On December 16, 1944, at 0530, German Panzer units crossed the front lines in the Ardennes, beginning the epic last offensive for Hitler and, in response, the Allied counteroffensive known as the Battle of the Bulge.
On that frigid, snowy morning, 1LT Lyle Bouck, platoon leader of the 394th Intelligence and Reconnaissance Platoon in the 99th Division and 21 men under his control held off the tip of the spear of the initial German advance, a battalion of over 600 men.
During a 20-hour-long fight, Bouck’s positions were overrun by the Germans four times. More than once, LT. Bouck asked to retreat for his platoon's safety but was denied. His platoon fought and stood their ground.
After fighting all day Lyle Bouck was captured and placed in Café Stolzen before being sent to a prisoner camp along with his men. As the clock struck midnight, Bouck remembered that he had just turned 21.
While waiting in the café, SS Lt. Col. Jochen Peiper, a notoriously ruthless German commander, entered the café upset over the delay in the German advance. Peiper called on a battalion and then company commander to advance immediately, yet both replied that there was a very large, well-armed American battalion in the woods and that the road was mined, so they wished to wait until dawn. Little did they know, that it was only Bouck’s platoon that had created such devastation.
Before being captured, Bouck’s platoon had inflicted over 400 casualties and, most importantly, disrupted the entire German Sixth Panzer Army’s attack long enough for Americans in the rear to begin counter-attack measures. His actions that day ensured the eventual defeat of the German final advance in World War II.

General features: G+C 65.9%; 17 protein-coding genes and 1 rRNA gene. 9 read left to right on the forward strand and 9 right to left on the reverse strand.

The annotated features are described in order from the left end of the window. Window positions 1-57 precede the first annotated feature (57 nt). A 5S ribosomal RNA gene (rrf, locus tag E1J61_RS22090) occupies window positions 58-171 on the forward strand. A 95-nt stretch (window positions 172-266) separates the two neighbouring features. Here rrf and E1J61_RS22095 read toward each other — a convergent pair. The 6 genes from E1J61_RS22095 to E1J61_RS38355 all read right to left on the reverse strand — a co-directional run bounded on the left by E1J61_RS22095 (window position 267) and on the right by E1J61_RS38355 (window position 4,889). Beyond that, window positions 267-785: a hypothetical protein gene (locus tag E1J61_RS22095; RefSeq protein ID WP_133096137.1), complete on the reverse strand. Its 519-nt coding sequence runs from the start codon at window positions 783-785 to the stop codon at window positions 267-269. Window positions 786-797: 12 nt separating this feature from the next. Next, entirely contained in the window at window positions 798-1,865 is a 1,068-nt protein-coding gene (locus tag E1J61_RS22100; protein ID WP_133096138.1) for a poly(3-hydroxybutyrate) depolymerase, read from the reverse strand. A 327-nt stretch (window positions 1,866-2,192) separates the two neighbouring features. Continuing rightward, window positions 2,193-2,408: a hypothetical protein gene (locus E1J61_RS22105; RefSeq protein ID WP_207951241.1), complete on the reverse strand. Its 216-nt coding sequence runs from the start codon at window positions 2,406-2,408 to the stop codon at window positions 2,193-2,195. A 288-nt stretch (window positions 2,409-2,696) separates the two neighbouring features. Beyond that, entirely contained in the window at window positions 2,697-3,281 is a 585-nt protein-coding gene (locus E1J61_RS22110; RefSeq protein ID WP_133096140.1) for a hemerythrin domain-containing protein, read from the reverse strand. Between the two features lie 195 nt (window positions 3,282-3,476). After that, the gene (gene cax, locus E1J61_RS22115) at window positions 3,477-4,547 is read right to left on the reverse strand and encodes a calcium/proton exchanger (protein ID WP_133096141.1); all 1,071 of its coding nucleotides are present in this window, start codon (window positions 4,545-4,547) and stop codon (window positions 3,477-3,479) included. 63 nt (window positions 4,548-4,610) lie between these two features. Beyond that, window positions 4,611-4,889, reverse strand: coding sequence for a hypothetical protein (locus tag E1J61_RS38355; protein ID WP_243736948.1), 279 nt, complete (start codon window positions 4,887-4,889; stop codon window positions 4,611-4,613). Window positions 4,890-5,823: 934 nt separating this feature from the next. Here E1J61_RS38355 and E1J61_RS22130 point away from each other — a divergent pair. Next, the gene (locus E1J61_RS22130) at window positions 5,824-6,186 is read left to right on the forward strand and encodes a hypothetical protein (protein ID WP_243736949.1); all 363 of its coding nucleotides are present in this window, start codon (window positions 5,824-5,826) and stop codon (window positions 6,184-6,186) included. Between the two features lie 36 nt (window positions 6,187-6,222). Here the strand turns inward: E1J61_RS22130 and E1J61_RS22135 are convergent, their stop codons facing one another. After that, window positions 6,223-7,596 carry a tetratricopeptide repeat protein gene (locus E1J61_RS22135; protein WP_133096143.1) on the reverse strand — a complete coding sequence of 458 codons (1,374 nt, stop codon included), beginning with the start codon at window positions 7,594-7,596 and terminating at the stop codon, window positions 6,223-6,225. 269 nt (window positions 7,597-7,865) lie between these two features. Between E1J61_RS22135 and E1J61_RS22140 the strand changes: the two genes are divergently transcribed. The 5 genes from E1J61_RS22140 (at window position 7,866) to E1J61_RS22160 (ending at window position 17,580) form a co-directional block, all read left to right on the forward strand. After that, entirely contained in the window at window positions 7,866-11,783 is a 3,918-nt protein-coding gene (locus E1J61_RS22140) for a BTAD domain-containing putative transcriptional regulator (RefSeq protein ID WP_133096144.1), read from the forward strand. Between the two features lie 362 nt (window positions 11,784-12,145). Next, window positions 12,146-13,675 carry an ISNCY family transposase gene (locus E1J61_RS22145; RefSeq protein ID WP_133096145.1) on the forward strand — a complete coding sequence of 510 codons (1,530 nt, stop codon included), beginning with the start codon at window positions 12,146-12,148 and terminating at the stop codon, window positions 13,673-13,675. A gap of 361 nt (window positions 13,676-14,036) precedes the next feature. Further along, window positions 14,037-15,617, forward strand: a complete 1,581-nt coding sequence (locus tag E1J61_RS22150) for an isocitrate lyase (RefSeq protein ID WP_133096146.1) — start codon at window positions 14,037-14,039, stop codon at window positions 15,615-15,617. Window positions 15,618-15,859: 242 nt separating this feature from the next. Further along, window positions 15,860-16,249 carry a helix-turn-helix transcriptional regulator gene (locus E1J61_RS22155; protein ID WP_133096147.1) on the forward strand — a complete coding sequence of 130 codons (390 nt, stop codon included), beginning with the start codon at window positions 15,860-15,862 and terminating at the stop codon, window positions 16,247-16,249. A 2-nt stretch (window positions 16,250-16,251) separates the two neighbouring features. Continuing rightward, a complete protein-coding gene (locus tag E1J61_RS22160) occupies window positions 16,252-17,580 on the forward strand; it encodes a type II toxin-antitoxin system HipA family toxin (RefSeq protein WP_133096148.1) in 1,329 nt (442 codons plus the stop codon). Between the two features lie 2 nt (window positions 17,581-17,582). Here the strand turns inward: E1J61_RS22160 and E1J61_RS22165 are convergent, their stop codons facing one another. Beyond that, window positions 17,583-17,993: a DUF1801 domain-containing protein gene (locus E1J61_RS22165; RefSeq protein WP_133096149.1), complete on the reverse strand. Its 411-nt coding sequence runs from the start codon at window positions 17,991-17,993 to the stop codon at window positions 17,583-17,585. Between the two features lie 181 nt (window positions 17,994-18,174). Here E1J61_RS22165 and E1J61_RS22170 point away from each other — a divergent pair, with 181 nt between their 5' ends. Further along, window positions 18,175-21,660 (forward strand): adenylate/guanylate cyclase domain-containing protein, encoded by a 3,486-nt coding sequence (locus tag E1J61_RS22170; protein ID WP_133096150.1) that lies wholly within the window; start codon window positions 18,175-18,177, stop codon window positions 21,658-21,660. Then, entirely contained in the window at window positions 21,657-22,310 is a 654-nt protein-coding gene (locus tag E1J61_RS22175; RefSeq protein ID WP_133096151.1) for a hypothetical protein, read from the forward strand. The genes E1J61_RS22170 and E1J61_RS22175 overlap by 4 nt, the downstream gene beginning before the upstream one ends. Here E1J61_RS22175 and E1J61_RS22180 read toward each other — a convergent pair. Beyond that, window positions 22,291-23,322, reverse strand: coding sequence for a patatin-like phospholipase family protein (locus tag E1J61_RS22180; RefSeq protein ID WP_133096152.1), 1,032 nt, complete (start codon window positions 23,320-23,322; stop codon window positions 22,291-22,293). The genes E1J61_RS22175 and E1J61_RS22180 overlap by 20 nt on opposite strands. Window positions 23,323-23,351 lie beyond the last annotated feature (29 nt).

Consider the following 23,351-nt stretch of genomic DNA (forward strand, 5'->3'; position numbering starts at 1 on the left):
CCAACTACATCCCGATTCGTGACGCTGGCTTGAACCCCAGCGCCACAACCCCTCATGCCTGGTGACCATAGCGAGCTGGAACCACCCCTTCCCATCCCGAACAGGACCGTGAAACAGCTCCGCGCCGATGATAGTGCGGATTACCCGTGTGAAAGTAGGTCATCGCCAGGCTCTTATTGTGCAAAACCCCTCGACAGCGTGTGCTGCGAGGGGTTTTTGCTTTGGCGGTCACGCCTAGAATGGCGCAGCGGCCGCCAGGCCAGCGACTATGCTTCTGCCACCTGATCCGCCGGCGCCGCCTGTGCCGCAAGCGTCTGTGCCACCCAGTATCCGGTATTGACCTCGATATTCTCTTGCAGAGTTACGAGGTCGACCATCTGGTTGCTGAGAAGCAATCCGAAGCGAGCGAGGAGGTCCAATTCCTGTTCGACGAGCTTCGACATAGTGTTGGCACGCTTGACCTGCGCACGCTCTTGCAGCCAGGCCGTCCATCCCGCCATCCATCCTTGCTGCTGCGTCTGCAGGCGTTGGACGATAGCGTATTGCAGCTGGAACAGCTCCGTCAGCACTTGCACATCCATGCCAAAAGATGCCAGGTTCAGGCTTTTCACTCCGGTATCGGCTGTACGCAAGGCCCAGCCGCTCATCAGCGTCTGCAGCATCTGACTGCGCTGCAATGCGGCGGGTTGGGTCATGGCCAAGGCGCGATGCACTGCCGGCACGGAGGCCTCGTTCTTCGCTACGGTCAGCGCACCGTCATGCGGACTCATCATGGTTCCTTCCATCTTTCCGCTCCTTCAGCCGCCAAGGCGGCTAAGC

The men captured survived imprisonment as prisoners of war. Thirty-seven years later, Lt. Lyle Bouck and his platoon were recognized as the most decorated platoon of WWII.
For Parents looking to instill patriotism, courage, and an understanding of America’s goodness and importance in defeating evil, the story of Lt Bouck and the 394th I&R platoon is recounted in the book "The Longest Winter" written by Alex Kershaw. For a synopsis of the action read this: The Heroic Stand of an Intelligence Platoon (fas.org)
Lyle Bouck died in 2016. His son resides in Wheaton and last year gave me seeds from a pine tree sapling that he brought back over from the battlefield in Belgium where his father fought.
This story of young courage stands alone. But, it also stands as a contrast to the top brass in our current military, and, as I wrote about last week, the many men the same age as Bouck who are unfit for military service. That figure is 77%. It is a national travesty and security concern. We are raising generations of kids unable and unwilling to protect this nation and our enemies know we are unprepared for a large-scale battle in this regard.
Congressman Mike Gallagher (R-WI) and Kevin Wallsten wrote about this issue in a WSJ op-ed titled
Why Doesn’t Gen Z Want to Be All It Can Be? The subtitle is “Young Americans are skeptical of the military. That’s a reason to worry about national security.”
Here is a pertinent excerpt:
“The Reagan National Defense survey results across time show that confidence in the military among senior citizens has barely moved since 2018, inching downward from 97% to 90%. By contrast, confidence in the armed forces among 18- to 29-year-olds has cratered, from 87% in 2018 to 64% in 2023.
This rapidly diminishing faith in the military threatens to undermine support for defense spending, as young people are now twice as likely as those over 65 to oppose increases in such spending. This is a growing problem for a military struggling to address an unprecedented recruitment crisis.